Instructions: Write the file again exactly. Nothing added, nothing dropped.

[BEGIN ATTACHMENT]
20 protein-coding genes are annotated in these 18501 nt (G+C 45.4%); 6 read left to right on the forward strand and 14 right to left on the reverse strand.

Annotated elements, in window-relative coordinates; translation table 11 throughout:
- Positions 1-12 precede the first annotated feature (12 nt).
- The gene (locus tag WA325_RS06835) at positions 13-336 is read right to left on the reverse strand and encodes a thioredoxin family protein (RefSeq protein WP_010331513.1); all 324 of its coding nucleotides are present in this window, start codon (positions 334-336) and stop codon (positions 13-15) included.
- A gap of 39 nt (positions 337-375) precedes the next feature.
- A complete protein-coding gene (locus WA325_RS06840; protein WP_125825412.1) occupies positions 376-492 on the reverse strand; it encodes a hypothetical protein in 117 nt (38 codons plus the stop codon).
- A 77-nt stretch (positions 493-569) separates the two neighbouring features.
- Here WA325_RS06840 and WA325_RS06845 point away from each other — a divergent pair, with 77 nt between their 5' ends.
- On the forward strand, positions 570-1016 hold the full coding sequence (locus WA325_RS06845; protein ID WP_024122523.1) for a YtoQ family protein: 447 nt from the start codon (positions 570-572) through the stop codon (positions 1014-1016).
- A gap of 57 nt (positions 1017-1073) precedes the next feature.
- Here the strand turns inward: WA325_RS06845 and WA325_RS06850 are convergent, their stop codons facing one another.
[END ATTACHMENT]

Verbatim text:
20 protein-coding genes are annotated in these 18501 nt (G+C 45.4%); 6 read left to right on the forward strand and 14 right to left on the reverse strand.

Annotated elements, in window-relative coordinates; translation table 11 throughout:
- Positions 1-12 precede the first annotated feature (12 nt).
- The gene (locus tag WA325_RS06835) at positions 13-336 is read right to left on the reverse strand and encodes a thioredoxin family protein (RefSeq protein WP_010331513.1); all 324 of its coding nucleotides are present in this window, start codon (positions 334-336) and stop codon (positions 13-15) included.
- A gap of 39 nt (positions 337-375) precedes the next feature.
- A complete protein-coding gene (locus WA325_RS06840; protein WP_125825412.1) occupies positions 376-492 on the reverse strand; it encodes a hypothetical protein in 117 nt (38 codons plus the stop codon).
- A 77-nt stretch (positions 493-569) separates the two neighbouring features.
- Here WA325_RS06840 and WA325_RS06845 point away from each other — a divergent pair, with 77 nt between their 5' ends.
- On the forward strand, positions 570-1016 hold the full coding sequence (locus WA325_RS06845; protein ID WP_024122523.1) for a YtoQ family protein: 447 nt from the start codon (positions 570-572) through the stop codon (positions 1014-1016).
- A gap of 57 nt (positions 1017-1073) precedes the next feature.
- Here the strand turns inward: WA325_RS06845 and WA325_RS06850 are convergent, their stop codons facing one another.